Vale Michael Jenkins

13 March, 2024

Mike Jenkins died last week and our industry is diminished by his passing – but forever enhanced by his seminal contribution as writer, director, producer, executive producer. You can count on one hand – less than one hand – the people who have left a permanent mark on Australian film and television. Mike is one of them. 
Even a partial list of his credits reads like milestones in the evolution of our industry, spanning fifty years from Bellbird to Blue Murder and its sequel and encompassing features Careful He Might Hear You, Robbery Under Arms, Rebel, Emerald City, Heartbreak Kid; signature television series Scales of Justice, The Leaving of Liverpool andBlue Murder that advanced and changed the very nature of television drama in this country; and the internationally successful series Heartbreak High along with Wildside and Young Lions
Then the awards: Writers' Guild AWGIEs, an AFI and Premier’s Literary Award for Careful, Best Writer and Director for Scales, Best Screenplay and Director for Heartbreak Kid, an AFI and Logie for The Leaving of Liverpool, Best Miniseries and Director for Blue Murder. This is nothing like a full list of the productions or the awards, and Mike long ago lost count of the nominations, if he ever kept count.
But those of us who were privileged to know him well will remember Mike not just for what he did, but also for the way he did it. Give anybody the power to hire and fire and they can be a boss, but leadership is rare – and great leadership is extraordinary. Mike was extraordinary.
Mike was seldom the tallest person in the room, and in truth he may have sometimes been the shortest – but I guarantee you, you never noticed that until maybe the end of the day or the end of the shoot when you were having a beer. I never once heard Mike raise his voice, but there was never any doubt as to who was in charge – and in charge in the best possible way. 
Coincidentally – or perhaps not so coincidentally – Mike, Nico Lathouris and I first worked together on an episode of Police Rescue, and after that first experience we went on working together off and on, mostly on, for the next thirty years. Nico – actor, writer, dramaturg and friend – recently gave me an actor's take on Mike as Director. He told me that that Police Rescue episode was the very first time he felt that he got close to genuine truth in a performance – and that it was due to Mike. He told me that then – and always – Mike encouraged rebellion; he gave actors freedom, and, just as importantly, he made them feel safe in exercising that freedom. They knew he had their back.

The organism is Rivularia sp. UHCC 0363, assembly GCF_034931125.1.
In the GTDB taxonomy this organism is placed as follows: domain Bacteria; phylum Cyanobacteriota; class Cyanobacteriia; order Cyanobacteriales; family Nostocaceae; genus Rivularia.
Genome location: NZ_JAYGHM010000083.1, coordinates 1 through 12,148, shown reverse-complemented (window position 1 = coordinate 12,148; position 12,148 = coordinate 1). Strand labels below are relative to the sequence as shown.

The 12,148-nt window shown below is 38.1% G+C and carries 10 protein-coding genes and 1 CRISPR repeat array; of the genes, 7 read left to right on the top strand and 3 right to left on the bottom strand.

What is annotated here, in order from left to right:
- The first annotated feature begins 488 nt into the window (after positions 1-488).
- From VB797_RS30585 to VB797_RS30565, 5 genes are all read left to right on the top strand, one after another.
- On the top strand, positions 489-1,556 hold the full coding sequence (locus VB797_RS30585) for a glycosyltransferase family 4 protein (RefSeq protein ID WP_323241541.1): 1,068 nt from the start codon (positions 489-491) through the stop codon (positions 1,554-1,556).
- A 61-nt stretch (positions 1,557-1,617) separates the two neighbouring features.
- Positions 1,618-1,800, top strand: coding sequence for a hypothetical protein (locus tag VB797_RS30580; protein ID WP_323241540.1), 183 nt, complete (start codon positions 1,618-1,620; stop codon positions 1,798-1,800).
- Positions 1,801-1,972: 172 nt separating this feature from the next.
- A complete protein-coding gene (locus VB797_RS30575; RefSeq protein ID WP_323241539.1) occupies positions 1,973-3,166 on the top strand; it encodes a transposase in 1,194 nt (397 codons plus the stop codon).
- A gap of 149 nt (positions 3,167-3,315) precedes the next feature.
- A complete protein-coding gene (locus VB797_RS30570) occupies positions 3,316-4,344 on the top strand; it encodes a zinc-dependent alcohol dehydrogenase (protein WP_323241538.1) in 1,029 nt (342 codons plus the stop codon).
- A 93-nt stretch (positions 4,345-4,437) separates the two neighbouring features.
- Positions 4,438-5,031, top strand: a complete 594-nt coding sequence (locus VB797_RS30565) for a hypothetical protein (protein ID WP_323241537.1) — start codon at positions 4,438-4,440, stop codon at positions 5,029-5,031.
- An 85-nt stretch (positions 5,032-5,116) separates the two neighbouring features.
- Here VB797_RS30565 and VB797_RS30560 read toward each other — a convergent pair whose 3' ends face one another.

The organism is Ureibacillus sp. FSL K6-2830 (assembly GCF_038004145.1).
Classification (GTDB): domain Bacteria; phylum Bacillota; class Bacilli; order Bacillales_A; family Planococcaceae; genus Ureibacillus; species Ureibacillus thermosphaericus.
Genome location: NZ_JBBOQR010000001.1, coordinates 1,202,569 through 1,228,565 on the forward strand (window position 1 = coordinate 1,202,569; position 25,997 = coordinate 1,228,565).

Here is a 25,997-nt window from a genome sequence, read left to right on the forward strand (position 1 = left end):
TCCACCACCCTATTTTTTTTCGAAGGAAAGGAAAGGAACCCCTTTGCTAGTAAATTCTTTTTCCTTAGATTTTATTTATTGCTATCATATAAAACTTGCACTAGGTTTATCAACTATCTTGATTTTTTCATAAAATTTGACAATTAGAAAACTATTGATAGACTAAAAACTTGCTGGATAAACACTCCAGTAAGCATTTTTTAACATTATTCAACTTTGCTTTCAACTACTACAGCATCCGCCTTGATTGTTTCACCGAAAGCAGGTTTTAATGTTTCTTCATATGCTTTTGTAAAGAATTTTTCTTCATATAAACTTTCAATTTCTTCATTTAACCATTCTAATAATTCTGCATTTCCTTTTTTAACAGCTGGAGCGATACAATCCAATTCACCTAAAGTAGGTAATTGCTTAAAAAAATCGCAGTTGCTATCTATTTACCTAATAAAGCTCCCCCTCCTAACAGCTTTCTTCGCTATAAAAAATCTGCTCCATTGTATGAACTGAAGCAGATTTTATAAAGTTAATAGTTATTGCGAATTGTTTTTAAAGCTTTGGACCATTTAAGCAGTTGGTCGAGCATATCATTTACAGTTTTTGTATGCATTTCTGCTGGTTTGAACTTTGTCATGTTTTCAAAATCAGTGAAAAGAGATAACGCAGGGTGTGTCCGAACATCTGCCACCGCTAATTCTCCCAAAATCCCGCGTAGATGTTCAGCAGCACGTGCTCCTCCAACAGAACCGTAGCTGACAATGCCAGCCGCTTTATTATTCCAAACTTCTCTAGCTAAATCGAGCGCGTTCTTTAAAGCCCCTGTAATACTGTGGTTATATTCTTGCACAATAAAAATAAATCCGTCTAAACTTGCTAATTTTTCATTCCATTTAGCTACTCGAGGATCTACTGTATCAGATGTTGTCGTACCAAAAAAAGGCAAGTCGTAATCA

As with actors, so too with writers and every other creative. He had his own, almost always unstated, expectations – and then was utterly delighted when you delivered something he didn’t expect. Then he encouraged you to take the unexpected further. Then further again – until sometimes you found yourself thinking, ‘Bloody hell, I wish I hadn’t suggested this’. But in the end, you were glad. And then he gave you all the credit – took none for himself; only the blame, if any.
Mike took responsibility. I saw him punch up plenty of times – countless times – but I never once in thirty years saw him punch down. It’s not just that he was a gentleman – though he was – he also had genuine respect for every participant in a creative endeavour. I’ve seen him spend two hours exploring a writer’s suggestion in the writing room, knowing full well that we were never going to take it up – but he showed the writer respect. The most severe rejection I ever heard from him, for a truly dumb idea (probably mine), was a gentle, ‘That’s interesting’. 
But he could fight, and when he fought he was ferocious. He had courage and he had endurance – he saddled up every day. I once saw Mike on location so ill with dysentery he could barely stand, but I doubt that anyone on set was even aware that he was having a bad day – or that it was his third bad day.
And so it was in the end. Down in Tasmania, Mike got a line on a shed full of beautiful seasoned timber and he decided to build a boat – a 42’ trawler.  It took almost ten years and in the final years he must have been suffering the onset of the terrible disease that would claim his life, but he never once complained. He built the boat, he finished it, and it is beautiful. He named it Echo.
Mike’s achievements as a filmmaker are so seminal they can risk overshadowing Mike Jenkins the man, and as one of Mike’s sons, Tom, pointed out – that would be missing the point of it all. We need to be remembering Mike as father of Daniel, Jack, Tom and Matilda, grandfather of Sydney and Vera, loving forty-year life partner of Amanda Robson. Mike as craftsman, boat builder, sailor, passionate landscape gardener, and loyal and inspiring friend to so many of us.
When leaders go they leave behind an example that enlarges us all – and also, for a time, a painful void. We miss you Mike, but we are the better for the pain. Rest in peace, our friend.

A memorial for Mike will be held at the Independent Theatre, Thursday 18 April 2024 at 12.30pm.
by Peter Schreck